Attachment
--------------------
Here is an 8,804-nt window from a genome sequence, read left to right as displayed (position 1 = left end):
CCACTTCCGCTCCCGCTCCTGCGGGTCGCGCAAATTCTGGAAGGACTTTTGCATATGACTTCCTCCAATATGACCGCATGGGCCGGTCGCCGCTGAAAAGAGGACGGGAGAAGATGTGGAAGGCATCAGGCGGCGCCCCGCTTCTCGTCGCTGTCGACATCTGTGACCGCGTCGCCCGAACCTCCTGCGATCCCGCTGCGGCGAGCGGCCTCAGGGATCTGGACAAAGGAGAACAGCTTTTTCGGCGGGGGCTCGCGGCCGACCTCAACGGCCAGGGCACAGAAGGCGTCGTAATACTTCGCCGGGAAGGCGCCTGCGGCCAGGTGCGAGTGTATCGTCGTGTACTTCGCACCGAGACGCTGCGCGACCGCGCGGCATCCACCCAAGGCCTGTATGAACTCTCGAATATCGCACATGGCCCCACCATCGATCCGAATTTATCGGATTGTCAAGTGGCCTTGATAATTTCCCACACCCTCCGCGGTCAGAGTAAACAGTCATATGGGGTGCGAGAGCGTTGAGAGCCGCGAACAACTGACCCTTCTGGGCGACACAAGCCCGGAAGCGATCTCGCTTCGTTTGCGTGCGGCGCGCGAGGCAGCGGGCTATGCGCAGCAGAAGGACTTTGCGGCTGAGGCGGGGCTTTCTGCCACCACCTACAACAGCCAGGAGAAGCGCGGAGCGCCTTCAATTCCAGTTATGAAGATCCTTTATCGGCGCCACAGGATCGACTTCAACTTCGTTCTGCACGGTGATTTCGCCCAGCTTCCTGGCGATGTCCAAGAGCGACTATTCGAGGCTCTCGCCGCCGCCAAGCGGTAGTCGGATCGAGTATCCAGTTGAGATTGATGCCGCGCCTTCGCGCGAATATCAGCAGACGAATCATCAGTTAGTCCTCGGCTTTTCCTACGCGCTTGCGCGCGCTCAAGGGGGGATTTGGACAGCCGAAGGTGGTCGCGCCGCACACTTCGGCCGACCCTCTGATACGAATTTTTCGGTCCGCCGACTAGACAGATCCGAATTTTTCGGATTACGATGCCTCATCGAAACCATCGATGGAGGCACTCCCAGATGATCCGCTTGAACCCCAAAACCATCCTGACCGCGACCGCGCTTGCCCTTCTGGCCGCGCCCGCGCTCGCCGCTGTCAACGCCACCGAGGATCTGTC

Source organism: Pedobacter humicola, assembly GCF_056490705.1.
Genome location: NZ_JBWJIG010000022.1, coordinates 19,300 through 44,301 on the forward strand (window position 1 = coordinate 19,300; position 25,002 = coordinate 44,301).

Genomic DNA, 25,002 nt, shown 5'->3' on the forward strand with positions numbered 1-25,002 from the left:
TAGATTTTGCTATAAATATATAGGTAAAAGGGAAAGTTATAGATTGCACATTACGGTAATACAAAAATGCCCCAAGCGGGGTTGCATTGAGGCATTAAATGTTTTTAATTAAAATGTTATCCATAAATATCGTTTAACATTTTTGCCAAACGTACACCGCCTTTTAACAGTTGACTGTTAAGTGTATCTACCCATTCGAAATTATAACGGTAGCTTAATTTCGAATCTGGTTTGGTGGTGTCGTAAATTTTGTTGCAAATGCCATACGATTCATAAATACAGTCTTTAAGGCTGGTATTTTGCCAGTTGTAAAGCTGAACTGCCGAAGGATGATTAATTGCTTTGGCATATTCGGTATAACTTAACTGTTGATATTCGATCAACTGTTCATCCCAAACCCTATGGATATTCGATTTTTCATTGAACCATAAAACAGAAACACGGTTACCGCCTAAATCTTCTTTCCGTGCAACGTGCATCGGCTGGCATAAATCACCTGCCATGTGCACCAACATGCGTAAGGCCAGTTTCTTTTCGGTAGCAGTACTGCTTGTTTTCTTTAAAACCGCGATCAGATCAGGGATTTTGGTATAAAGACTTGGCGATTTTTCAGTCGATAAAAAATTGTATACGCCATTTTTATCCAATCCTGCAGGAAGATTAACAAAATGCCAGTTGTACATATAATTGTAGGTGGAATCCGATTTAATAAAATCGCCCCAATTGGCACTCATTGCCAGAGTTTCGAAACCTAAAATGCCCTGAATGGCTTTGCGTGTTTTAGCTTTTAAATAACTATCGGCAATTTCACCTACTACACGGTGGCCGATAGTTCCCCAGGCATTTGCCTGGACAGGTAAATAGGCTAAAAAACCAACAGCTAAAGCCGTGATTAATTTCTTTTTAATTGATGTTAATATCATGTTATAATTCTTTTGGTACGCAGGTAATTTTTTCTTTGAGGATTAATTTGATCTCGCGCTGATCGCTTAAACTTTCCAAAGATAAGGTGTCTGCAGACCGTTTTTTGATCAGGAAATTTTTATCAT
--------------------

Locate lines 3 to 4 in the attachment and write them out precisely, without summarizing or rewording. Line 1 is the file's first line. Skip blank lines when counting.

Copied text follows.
Source organism: Pedobacter humicola, assembly GCF_056490705.1.
Genome location: NZ_JBWJIG010000022.1, coordinates 19,300 through 44,301 on the forward strand (window position 1 = coordinate 19,300; position 25,002 = coordinate 44,301).